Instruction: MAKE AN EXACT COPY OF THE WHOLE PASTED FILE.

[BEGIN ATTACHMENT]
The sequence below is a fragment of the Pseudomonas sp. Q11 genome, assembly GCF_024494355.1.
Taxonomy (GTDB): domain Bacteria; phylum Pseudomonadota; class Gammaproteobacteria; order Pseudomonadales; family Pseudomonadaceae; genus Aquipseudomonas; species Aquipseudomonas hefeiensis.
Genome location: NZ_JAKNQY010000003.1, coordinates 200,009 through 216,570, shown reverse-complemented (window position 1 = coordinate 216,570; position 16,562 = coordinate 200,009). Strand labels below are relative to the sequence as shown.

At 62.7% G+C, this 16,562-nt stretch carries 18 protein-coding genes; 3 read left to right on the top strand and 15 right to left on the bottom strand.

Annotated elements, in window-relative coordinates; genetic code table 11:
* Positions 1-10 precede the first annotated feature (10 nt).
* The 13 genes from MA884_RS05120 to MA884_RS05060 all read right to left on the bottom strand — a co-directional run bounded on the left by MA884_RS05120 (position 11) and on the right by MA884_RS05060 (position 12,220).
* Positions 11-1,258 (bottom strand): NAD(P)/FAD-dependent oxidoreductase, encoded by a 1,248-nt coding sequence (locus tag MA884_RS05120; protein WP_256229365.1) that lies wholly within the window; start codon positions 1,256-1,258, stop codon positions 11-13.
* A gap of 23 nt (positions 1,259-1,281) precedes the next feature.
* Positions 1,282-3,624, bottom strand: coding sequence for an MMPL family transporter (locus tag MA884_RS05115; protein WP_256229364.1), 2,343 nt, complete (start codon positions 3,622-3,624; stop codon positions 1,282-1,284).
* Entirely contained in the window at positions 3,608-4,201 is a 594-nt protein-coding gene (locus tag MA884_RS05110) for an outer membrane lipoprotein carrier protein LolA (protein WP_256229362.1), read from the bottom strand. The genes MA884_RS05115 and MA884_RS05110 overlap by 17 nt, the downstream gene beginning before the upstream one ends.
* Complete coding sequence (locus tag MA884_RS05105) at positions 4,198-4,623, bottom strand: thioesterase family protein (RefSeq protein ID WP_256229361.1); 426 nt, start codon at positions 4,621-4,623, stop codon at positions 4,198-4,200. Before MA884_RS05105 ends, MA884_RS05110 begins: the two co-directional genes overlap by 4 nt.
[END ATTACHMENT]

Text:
The sequence below is a fragment of the Pseudomonas sp. Q11 genome, assembly GCF_024494355.1.
Taxonomy (GTDB): domain Bacteria; phylum Pseudomonadota; class Gammaproteobacteria; order Pseudomonadales; family Pseudomonadaceae; genus Aquipseudomonas; species Aquipseudomonas hefeiensis.
Genome location: NZ_JAKNQY010000003.1, coordinates 200,009 through 216,570, shown reverse-complemented (window position 1 = coordinate 216,570; position 16,562 = coordinate 200,009). Strand labels below are relative to the sequence as shown.

At 62.7% G+C, this 16,562-nt stretch carries 18 protein-coding genes; 3 read left to right on the top strand and 15 right to left on the bottom strand.

Annotated elements, in window-relative coordinates; genetic code table 11:
* Positions 1-10 precede the first annotated feature (10 nt).
* The 13 genes from MA884_RS05120 to MA884_RS05060 all read right to left on the bottom strand — a co-directional run bounded on the left by MA884_RS05120 (position 11) and on the right by MA884_RS05060 (position 12,220).
* Positions 11-1,258 (bottom strand): NAD(P)/FAD-dependent oxidoreductase, encoded by a 1,248-nt coding sequence (locus tag MA884_RS05120; protein WP_256229365.1) that lies wholly within the window; start codon positions 1,256-1,258, stop codon positions 11-13.
* A gap of 23 nt (positions 1,259-1,281) precedes the next feature.
* Positions 1,282-3,624, bottom strand: coding sequence for an MMPL family transporter (locus tag MA884_RS05115; protein WP_256229364.1), 2,343 nt, complete (start codon positions 3,622-3,624; stop codon positions 1,282-1,284).
* Entirely contained in the window at positions 3,608-4,201 is a 594-nt protein-coding gene (locus tag MA884_RS05110) for an outer membrane lipoprotein carrier protein LolA (protein WP_256229362.1), read from the bottom strand. The genes MA884_RS05115 and MA884_RS05110 overlap by 17 nt, the downstream gene beginning before the upstream one ends.
* Complete coding sequence (locus tag MA884_RS05105) at positions 4,198-4,623, bottom strand: thioesterase family protein (RefSeq protein ID WP_256229361.1); 426 nt, start codon at positions 4,621-4,623, stop codon at positions 4,198-4,200. Before MA884_RS05105 ends, MA884_RS05110 begins: the two co-directional genes overlap by 4 nt.